"O Death, rock me asleep,
Bring me to quiet rest, Let pass my weary guiltless ghost. Out of my careful breast. Toll on, thou passing bell; Ring out my doleful knell; Let thy sound my death tell. Death doth draw nigh; There is no remedy."
Anne likely had trouble sleeping the night before her execution, and must have spent the night in prayer, continuing to pray for the swift deliverance of her soul and for the life of her precious daughter, Elizabeth. When Kingston came to her rooms to tell her to make ready, she was already waiting for him. According to a letter written by an observer from her execution, she was "wholly habitet in a robe of black damask, made in such guise that the cape, which was white, did fall on the outer side thereof. The cape was a short mantle furred with ermines," (1). This is significant, because by wearing ermine, Anne was emphasizing her rank as Queen. Also, another report has indicated that she wore a red kirtle - red being the color of Catholic martyrdom, so she may have been making a statement of her innocence during her last moments.
Anne was flanked by four servants as she followed Kingston out to the scaffold that morning at nine o'clock. She was escorted through the courtyard of the Tower to her new scaffold in a grim procession, and it was said that the Queen "went to her execution with an untroubled countenance," (2). Waiting for her at the scaffold was a vast crowd of roughly a thousand people, though her execution was deemed "private" in contrast to the others from a few days ago. This only means that, although the Tower gates were left open for witnesses to enter, the exact time of the execution was not announced. Still, Anne had a great audience when she mounted the scaffold steps.
She remained dignified and composed, and looked around at the people surrounding the scaffold, then turned to Kingston and "begged leave to speak to the people, promising she would not speak a word that was not good," (5). When he gave her leave to speak, she addressed the people. Here is one version of the speech she made to the crowd:
"Good Christian people, I am come hither to die, according to law, for by the law I am judged to die, and therefore I will speak nothing against it. I come here only to die, and thus to yield myself humbly to the will of the King, my lord. And if, in my life, I did ever offend the King's Grace, surely with my death I do now atone. I come hither to accuse no man, nor to speak anything of that whereof I am accused, as I know full well that aught I say in my defence doth not appertain to you. I pray and beseech you all, good friends, to pray for the life of the King, my sovereign lord and yours, who is one of the best princes on the face of the earth, who has always treated me so well that better could not be, wherefore I submit to death with good will, humbly asking pardon of all the world. If any person will meddle with my cause, I require them to judge the best. Thus I take my leave of the world, and of you, and I heartily desire you all to pray for me. Oh, Lord, have mercy on me! To God I commend my soul.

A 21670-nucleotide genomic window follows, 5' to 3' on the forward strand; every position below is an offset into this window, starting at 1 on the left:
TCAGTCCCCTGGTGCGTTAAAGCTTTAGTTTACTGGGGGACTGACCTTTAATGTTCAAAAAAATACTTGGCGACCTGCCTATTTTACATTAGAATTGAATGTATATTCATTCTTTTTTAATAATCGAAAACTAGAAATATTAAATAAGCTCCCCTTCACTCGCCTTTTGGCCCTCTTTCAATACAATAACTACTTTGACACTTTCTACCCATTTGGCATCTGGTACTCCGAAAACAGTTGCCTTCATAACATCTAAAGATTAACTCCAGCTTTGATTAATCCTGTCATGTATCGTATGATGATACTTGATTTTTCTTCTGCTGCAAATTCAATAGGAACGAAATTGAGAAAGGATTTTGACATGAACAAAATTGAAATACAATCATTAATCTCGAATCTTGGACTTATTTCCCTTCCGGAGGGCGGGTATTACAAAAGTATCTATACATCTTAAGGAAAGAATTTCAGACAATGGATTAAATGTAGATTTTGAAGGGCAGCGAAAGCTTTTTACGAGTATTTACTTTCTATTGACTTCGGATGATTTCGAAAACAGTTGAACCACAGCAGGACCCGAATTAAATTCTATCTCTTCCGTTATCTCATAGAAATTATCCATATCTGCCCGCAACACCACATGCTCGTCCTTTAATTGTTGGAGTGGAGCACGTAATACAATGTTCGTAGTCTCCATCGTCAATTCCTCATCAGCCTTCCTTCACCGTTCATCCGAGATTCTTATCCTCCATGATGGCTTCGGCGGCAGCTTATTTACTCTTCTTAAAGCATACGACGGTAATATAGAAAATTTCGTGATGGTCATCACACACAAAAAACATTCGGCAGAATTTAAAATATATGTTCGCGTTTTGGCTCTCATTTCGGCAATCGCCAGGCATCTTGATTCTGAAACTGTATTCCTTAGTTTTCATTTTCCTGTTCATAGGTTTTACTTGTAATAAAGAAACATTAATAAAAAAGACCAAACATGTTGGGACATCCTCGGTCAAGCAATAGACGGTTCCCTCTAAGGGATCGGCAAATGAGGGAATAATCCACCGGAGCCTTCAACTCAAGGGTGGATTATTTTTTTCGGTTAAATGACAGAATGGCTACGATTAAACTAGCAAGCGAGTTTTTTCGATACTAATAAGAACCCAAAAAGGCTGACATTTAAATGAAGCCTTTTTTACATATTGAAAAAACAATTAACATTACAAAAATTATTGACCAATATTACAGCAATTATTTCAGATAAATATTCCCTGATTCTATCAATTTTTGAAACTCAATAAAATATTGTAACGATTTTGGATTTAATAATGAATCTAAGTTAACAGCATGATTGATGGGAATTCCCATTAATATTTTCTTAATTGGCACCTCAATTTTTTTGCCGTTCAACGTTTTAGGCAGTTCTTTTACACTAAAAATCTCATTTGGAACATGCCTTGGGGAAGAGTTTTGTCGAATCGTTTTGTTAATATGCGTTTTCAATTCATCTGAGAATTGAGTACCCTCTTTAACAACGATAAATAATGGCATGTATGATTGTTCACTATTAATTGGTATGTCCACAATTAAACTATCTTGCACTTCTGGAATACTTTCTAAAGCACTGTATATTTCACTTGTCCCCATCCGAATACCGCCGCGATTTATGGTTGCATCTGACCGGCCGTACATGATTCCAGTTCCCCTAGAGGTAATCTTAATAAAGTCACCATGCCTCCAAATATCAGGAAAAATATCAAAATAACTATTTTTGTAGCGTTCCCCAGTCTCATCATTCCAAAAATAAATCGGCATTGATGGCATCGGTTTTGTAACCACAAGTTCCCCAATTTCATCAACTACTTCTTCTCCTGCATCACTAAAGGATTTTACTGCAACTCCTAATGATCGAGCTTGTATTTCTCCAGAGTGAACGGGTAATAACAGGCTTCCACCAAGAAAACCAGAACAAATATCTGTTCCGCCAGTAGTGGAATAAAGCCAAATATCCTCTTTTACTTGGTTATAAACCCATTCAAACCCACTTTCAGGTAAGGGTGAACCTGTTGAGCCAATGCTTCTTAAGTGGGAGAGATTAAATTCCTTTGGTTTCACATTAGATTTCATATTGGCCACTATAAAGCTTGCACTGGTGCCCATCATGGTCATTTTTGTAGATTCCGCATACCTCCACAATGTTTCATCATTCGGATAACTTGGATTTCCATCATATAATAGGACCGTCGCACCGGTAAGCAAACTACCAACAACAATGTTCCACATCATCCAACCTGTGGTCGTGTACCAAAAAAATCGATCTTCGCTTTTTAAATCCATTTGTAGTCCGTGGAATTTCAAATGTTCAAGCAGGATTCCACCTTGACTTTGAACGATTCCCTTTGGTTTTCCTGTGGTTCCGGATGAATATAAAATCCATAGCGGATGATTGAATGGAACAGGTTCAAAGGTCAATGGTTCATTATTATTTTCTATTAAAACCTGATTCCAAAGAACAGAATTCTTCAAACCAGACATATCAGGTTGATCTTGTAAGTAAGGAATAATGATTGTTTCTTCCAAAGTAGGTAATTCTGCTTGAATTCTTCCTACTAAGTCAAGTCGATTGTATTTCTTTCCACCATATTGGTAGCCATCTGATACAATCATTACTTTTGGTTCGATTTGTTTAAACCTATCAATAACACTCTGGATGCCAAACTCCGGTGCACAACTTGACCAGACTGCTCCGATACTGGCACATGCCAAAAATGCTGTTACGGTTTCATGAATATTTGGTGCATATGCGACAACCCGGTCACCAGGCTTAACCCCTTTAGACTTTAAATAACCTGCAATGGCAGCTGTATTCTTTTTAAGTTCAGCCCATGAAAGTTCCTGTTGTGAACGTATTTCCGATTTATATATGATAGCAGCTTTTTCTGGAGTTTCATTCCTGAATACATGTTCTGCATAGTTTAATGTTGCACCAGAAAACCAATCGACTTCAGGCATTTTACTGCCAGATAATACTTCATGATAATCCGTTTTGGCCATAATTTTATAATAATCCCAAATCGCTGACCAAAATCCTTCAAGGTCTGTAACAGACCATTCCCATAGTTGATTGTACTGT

"She appeared dazed" (6) when she knelt down, upright on her knees in the straw. She faced the crowd and muttered several times "O Christ, receive my spirit," but later reports reveal that her fear was evident in her face.
Her ladies, "shedding many tears," (7), knelt down at the back of the scaffold and awaited their mistress' end. Reports differ on whether or not Anne Boleyn was blindfolded for her execution, but seeing as it was the normal thing to do in these cases, it is probably more likely that she was. Therefore, as she knelt in the straw and "awaited the blow," (8) she continued saying her quiet prayers until the headsman unsheathed his sword from underneath a heap of straw, and the Flemish steel met the Queen's neck - and "immediately, the executioner did his office," (8). Her head fell into the straw, and although at this point it would have been customary for the headsman to hold up the victim's head and yell "So perish all the King's enemies!", there is no record of this happening at Anne's execution.
When her head fell, it was immediately covered by a white handkerchief, and within seconds the cannons along the Tower Wharf were fired to signal Anne Boleyn's death to the world and the King.
So, today we can remember that "The Queen suffered with sword this day...and died boldly," (10). She had served as Queen for almost three years (only fourteen days shy), and had endured much sadness and hardship in her short life. All who saw her in her final hours commended her bravery. Her good friend (and perhaps onetime lover) Thomas Wyatt, captured the horror of Anne's situation in his last poem for her...
"So freely wooed, so dearly bought,
So soon a queen, so soon low brought,
Hath not been seen, could not be thought,
O! What is Fortune?
As slipper as ice, as fading as snow,
Like unto dice that a man doth throw,
Until it arises he shall not know
What shall be his fortune!
They did her conduct to a tower of stone,
Wherein she would wail and lament her alone,
And condemned be, for help there was none,
Lo! Such was her fortune.
Rest in Peace, Queen Anne Boleyn.
- Weir, Alison "The Lady in the Tower" - (1) page 274, (2) page 278, (3) page 279, (4) page 279, (5) page 280, (6) page 284, (7) page 285, (8) page 285, (9) page 288, (10) page 289.
- Anne's execution speech was also taken from "The Lady in the Tower," page 281.
- Thomas Wyatt's poem was taken from "The Lady in the Tower," page 290.
- Anne Boleyn's poem "O Death, Rock Me Asleep" was taken from PoetryArchive.com.